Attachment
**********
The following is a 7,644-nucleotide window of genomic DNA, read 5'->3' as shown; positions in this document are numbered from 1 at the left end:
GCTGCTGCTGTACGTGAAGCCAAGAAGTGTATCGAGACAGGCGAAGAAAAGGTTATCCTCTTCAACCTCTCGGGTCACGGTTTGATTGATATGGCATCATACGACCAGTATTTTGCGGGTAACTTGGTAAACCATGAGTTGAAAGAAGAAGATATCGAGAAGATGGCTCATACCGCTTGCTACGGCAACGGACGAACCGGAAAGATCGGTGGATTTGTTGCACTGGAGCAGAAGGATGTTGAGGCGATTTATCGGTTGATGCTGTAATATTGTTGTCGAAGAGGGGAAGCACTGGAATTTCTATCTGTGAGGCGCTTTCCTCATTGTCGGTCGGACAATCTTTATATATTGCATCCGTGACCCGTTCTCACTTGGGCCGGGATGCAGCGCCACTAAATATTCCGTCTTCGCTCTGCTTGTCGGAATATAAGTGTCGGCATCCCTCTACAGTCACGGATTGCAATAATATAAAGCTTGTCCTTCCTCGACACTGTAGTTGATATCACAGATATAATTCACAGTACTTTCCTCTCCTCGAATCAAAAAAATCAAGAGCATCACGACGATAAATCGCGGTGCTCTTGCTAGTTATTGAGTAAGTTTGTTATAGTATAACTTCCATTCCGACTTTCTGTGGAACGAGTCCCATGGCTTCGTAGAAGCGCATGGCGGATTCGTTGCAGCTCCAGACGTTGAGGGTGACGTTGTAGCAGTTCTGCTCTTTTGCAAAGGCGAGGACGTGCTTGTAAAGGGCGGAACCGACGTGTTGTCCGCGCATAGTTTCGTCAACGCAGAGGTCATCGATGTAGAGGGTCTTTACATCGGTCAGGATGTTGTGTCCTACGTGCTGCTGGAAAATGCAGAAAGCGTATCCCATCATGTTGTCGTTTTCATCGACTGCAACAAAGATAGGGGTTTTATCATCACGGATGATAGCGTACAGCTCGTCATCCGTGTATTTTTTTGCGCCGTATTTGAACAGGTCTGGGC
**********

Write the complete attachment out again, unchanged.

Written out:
The following is a 7,644-nucleotide window of genomic DNA, read 5'->3' as shown; positions in this document are numbered from 1 at the left end:
GCTGCTGCTGTACGTGAAGCCAAGAAGTGTATCGAGACAGGCGAAGAAAAGGTTATCCTCTTCAACCTCTCGGGTCACGGTTTGATTGATATGGCATCATACGACCAGTATTTTGCGGGTAACTTGGTAAACCATGAGTTGAAAGAAGAAGATATCGAGAAGATGGCTCATACCGCTTGCTACGGCAACGGACGAACCGGAAAGATCGGTGGATTTGTTGCACTGGAGCAGAAGGATGTTGAGGCGATTTATCGGTTGATGCTGTAATATTGTTGTCGAAGAGGGGAAGCACTGGAATTTCTATCTGTGAGGCGCTTTCCTCATTGTCGGTCGGACAATCTTTATATATTGCATCCGTGACCCGTTCTCACTTGGGCCGGGATGCAGCGCCACTAAATATTCCGTCTTCGCTCTGCTTGTCGGAATATAAGTGTCGGCATCCCTCTACAGTCACGGATTGCAATAATATAAAGCTTGTCCTTCCTCGACACTGTAGTTGATATCACAGATATAATTCACAGTACTTTCCTCTCCTCGAATCAAAAAAATCAAGAGCATCACGACGATAAATCGCGGTGCTCTTGCTAGTTATTGAGTAAGTTTGTTATAGTATAACTTCCATTCCGACTTTCTGTGGAACGAGTCCCATGGCTTCGTAGAAGCGCATGGCGGATTCGTTGCAGCTCCAGACGTTGAGGGTGACGTTGTAGCAGTTCTGCTCTTTTGCAAAGGCGAGGACGTGCTTGTAAAGGGCGGAACCGACGTGTTGTCCGCGCATAGTTTCGTCAACGCAGAGGTCATCGATGTAGAGGGTCTTTACATCGGTCAGGATGTTGTGTCCTACGTGCTGCTGGAAAATGCAGAAAGCGTATCCCATCATGTTGTCGTTTTCATCGACTGCAACAAAGATAGGGGTTTTATCATCACGGATGATAGCGTACAGCTCGTCATCCGTGTATTTTTTTGCGCCGTATTTGAACAGGTCTGGGC